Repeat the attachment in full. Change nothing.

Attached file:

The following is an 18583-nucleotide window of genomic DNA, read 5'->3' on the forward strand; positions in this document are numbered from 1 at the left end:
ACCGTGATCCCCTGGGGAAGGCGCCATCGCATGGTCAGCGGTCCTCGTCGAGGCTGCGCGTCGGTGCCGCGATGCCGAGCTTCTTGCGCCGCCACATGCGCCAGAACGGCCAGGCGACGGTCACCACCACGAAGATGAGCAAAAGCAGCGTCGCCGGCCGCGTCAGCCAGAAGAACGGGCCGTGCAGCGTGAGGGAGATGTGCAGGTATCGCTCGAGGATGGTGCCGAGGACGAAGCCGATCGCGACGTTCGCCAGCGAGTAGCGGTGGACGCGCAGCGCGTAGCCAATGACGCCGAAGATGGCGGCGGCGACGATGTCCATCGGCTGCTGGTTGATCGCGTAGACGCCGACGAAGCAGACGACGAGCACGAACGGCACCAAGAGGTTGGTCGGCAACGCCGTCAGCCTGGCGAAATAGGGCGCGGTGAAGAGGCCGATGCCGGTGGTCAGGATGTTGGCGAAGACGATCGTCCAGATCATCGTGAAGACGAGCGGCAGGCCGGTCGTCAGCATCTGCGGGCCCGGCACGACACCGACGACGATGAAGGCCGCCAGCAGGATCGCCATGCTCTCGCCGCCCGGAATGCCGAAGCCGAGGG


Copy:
The following is an 18583-nucleotide window of genomic DNA, read 5'->3' on the forward strand; positions in this document are numbered from 1 at the left end:
ACCGTGATCCCCTGGGGAAGGCGCCATCGCATGGTCAGCGGTCCTCGTCGAGGCTGCGCGTCGGTGCCGCGATGCCGAGCTTCTTGCGCCGCCACATGCGCCAGAACGGCCAGGCGACGGTCACCACCACGAAGATGAGCAAAAGCAGCGTCGCCGGCCGCGTCAGCCAGAAGAACGGGCCGTGCAGCGTGAGGGAGATGTGCAGGTATCGCTCGAGGATGGTGCCGAGGACGAAGCCGATCGCGACGTTCGCCAGCGAGTAGCGGTGGACGCGCAGCGCGTAGCCAATGACGCCGAAGATGGCGGCGGCGACGATGTCCATCGGCTGCTGGTTGATCGCGTAGACGCCGACGAAGCAGACGACGAGCACGAACGGCACCAAGAGGTTGGTCGGCAACGCCGTCAGCCTGGCGAAATAGGGCGCGGTGAAGAGGCCGATGCCGGTGGTCAGGATGTTGGCGAAGACGATCGTCCAGATCATCGTGAAGACGAGCGGCAGGCCGGTCGTCAGCATCTGCGGGCCCGGCACGACACCGACGACGATGAAGGCCGCCAGCAGGATCGCCATGCTCTCGCCGCCCGGAATGCCGAAGCCGAGGG